Duo find gap to clean up in environmental health sector
A MENTOR and mentee relationship resulted in a Joburg duo starting their own business after identifying a gap in the environmental health sector.
Lesego Tlou Ananias Kgolane, 29, and Mfundo Lionel Nkutha, 27, are both co-founders and co-directors of Enviroswitch, a 100 percent black-owned environmental health services company in Johannesburg.
Kgolane is responsible for operations and his “protégé” Nkutha takes care of business development.
The pair, who have a string of awards under their belts, met at Ekurhuleni Municipality in January last year. Nkutha, who holds a BTech in environmental health from the Cape Peninsula University of Technology (CPUT), did his community service at the Bertha Gxowa Hospital in Germiston.
He met Kgolane, who worked for the Ekurhuleni metro as an environmental health practitioner during the orientation week for his community service.
Kgolane, who holds a national diploma (cum laude) in environmental health from the University of Johannesburg (UJ), says he was drawn to Nkutha because of his inquisitive nature. When he was presenting to Nkutha’s group at the orientation, he noticed that Nkutha did most of the talking and asked lots of questions.
“After the orientation week I went to Bertha Gxowa Hospital to do inspections. I bumped into him (Nkutha) again as he was based there for his community service.
“I saw him going to work very early in the morning as I was driving to work one day. His sheer determination drew me to him. I told him that I would like to mentor him as he is new in the field. He agreed,” recalls Kgolane, who is now studying towards his Master’s degree in environmental health at UJ and expects to graduate cum laude next year.
Nkutha, who is registered with Regenesys Business School for his MBA and should be graduating in 2020, says it seemed strange when he received a call from Kgolane, offering to mentor him, because he considers him to be the same age as him.
Their relationship saw them laying some ground rules on how to grow their careers, and personal and financial aspects.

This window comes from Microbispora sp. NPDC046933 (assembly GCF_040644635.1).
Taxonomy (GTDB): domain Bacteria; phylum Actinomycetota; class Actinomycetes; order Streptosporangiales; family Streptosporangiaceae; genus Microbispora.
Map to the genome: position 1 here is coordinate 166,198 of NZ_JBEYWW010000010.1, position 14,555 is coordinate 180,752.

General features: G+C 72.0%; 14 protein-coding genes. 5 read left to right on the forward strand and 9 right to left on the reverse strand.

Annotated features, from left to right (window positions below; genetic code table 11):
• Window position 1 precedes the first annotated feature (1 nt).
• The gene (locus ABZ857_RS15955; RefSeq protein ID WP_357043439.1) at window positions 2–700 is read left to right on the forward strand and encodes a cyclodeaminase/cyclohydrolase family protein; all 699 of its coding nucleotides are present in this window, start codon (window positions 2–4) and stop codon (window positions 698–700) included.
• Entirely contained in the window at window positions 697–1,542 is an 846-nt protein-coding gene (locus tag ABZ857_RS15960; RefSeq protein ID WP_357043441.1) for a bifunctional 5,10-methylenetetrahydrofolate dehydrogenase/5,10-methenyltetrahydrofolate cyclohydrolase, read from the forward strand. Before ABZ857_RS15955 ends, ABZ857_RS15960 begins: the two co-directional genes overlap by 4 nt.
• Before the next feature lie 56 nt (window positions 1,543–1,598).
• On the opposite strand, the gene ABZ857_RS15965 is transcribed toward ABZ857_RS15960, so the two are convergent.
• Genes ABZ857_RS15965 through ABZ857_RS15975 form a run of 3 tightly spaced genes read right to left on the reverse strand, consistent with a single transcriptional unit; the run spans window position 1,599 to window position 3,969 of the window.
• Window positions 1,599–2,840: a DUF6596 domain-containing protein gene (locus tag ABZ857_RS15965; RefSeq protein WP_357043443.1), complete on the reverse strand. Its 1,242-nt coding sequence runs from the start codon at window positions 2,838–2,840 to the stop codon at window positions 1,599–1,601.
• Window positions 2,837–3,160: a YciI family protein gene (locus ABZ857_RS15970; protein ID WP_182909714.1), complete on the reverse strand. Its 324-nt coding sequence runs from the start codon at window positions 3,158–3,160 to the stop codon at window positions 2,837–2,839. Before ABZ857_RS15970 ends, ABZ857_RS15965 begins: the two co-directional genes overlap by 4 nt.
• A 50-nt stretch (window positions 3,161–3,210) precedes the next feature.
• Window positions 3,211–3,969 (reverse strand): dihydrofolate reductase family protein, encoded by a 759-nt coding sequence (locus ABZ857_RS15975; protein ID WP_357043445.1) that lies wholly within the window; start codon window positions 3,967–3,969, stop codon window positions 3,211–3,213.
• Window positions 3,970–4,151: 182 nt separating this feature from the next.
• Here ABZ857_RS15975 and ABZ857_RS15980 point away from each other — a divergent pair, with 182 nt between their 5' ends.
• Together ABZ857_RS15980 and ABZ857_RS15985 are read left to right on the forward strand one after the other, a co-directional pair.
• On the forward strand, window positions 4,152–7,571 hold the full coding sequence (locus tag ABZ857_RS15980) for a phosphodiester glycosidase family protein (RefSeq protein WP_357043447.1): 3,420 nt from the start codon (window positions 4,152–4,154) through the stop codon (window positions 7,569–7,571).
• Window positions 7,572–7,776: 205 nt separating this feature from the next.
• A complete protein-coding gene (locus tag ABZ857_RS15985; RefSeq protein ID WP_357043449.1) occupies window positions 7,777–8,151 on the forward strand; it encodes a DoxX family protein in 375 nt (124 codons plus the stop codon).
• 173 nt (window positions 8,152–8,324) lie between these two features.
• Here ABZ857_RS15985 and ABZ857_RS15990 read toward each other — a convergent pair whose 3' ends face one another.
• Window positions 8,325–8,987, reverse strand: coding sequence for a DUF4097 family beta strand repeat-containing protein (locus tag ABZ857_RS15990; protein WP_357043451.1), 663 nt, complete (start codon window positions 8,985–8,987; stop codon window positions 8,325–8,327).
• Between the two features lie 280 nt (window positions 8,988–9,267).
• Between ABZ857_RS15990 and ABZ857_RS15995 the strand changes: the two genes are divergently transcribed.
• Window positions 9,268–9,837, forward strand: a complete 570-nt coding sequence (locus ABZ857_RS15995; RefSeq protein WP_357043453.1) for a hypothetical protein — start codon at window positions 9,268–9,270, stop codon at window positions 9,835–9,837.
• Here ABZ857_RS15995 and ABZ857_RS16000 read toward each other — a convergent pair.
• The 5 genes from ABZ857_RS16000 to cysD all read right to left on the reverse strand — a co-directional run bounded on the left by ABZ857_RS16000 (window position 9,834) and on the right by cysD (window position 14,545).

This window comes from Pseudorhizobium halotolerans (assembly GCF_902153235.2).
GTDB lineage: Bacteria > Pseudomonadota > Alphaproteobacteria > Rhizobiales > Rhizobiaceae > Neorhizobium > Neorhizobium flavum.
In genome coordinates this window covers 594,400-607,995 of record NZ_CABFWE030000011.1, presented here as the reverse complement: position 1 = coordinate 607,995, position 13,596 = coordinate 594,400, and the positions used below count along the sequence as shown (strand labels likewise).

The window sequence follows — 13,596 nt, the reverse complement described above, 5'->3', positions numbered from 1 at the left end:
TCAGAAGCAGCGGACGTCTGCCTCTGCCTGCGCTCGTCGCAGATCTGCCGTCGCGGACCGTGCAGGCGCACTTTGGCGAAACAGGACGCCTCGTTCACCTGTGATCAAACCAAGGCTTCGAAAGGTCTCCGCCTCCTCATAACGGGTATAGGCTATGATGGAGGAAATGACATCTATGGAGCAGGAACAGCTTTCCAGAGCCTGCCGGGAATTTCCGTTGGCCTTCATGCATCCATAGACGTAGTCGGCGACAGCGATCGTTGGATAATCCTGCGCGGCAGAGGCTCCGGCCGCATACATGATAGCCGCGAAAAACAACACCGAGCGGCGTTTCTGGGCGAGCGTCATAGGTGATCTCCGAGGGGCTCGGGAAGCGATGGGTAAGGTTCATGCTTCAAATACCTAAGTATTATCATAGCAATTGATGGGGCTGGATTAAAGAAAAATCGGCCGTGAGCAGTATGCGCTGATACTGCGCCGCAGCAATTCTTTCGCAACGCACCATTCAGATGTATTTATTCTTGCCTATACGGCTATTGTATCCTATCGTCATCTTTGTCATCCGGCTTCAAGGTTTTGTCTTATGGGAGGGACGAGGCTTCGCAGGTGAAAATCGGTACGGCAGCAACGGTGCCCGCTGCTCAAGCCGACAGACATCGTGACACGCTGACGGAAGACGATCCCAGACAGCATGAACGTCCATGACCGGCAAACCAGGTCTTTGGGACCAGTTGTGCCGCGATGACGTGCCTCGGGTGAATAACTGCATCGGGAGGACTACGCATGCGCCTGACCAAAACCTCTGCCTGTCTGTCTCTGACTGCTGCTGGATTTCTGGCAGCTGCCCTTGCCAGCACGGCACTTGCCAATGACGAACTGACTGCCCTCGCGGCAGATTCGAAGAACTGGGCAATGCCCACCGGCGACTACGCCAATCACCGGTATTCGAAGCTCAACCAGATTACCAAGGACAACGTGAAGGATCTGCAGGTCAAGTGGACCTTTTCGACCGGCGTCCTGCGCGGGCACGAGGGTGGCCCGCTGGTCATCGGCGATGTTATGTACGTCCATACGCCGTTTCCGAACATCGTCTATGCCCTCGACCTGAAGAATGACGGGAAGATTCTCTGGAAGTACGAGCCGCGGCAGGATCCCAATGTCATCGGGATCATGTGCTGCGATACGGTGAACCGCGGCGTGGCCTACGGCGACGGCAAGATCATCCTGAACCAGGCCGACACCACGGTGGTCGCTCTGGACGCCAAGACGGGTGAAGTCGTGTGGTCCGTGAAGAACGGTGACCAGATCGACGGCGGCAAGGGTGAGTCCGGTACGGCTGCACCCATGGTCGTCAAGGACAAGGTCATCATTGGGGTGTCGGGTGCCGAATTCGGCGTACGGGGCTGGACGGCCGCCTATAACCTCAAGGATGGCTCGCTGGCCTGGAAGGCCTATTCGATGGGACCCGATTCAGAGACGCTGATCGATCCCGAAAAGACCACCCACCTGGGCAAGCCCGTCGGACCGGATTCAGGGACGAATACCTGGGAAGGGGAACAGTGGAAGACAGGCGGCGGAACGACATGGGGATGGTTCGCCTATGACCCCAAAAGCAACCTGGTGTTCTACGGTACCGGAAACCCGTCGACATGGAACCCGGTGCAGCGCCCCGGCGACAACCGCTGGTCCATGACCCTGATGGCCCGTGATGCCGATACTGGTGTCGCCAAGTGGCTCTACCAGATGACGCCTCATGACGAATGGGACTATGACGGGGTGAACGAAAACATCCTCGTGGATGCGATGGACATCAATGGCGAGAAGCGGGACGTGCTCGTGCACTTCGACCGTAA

In February last year, they registered their company Enviroswitch, after identifying a gap in the “monopolised industry” that they operate in.
“We used our salaries to start this business without going through the process of applying for funding,” says Kgolane, who received an award for best innovative environmental health practitioner in Region A (Midrand) in 2012.
Kgolane, who was also honoured as the best student in the country by the South African Institute for Environmental Health in 2009, says the lack of compliance by small businesses, high unemployment rate and backlog of community service absorptions were some of the factors that prompted them to start their business.
Enviroswitch’s services include environmental health auditing and monitoring; occupational health and safety services; food safety auditing and monitoring; hygiene services; pest control and waste management.
Envirostwich’s services are geared towards small, medium and micro-enterprises, and the township and informal sectors which the duo say are largely ignored by the more established environmental health companies.
“We want to focus on township areas and small businesses that want to transform themselves into franchises.”
Their clients include Renvest Properties, Campus Africa, Mnandi Chickens, a hotel in Germiston, as well as an early childhood development centre.
“In the 10 months of operation our turnover is well over R300 000 and we have contracts for just over R1 million,” says Kgolane, adding that 10 percent of their profits go towards community development initiatives.
“We are inculcating a culture of giving in the company. We even donate blood.”
The company has 13 employees, including sub-contractors, and as part of their expansion plans they have teamed-up with Mila Cleaning Services, which counts as its clients Woolworths, Nedbank, Growthpoint Properties and ArcelorMittal.
The entrepreneurs, who are registered with the Health Professions Council of SA and have investments in properties, say they want an African footprint next year.
Nkutha, who used to run four kiosks at different CPUT residences selling basic necessities to students, thanked their families, colleagues and mentors for their continued support. Their mentors include renowned businesswoman Phuti Mahanyele, business moguls and brothers Paul and Jeremy Berman, and entrepreneurs Emmanuel Bonoko and Siyabonga Mncube.
“I want to particularly thank Dr Nokwethemba Mtshali-Hadebe, the chief executive of Bertha Gxowa Hospital. She’s the youngest chief executive in the country. She’s my life coach and has has played an important role in polishing me,” says Nkutha.
As part of giving back, Enviroswitch has a graduate programme where they grab the “cream of the crop” graduates from UJ and take them through the procedures on how the industry operates.
Enviroswitch co-founders and directors Lesego Kgolane and Mfundo Nkutha have been nominated for the 2017 Inaugural Gauteng City Region Youth Excellence and Service Awards.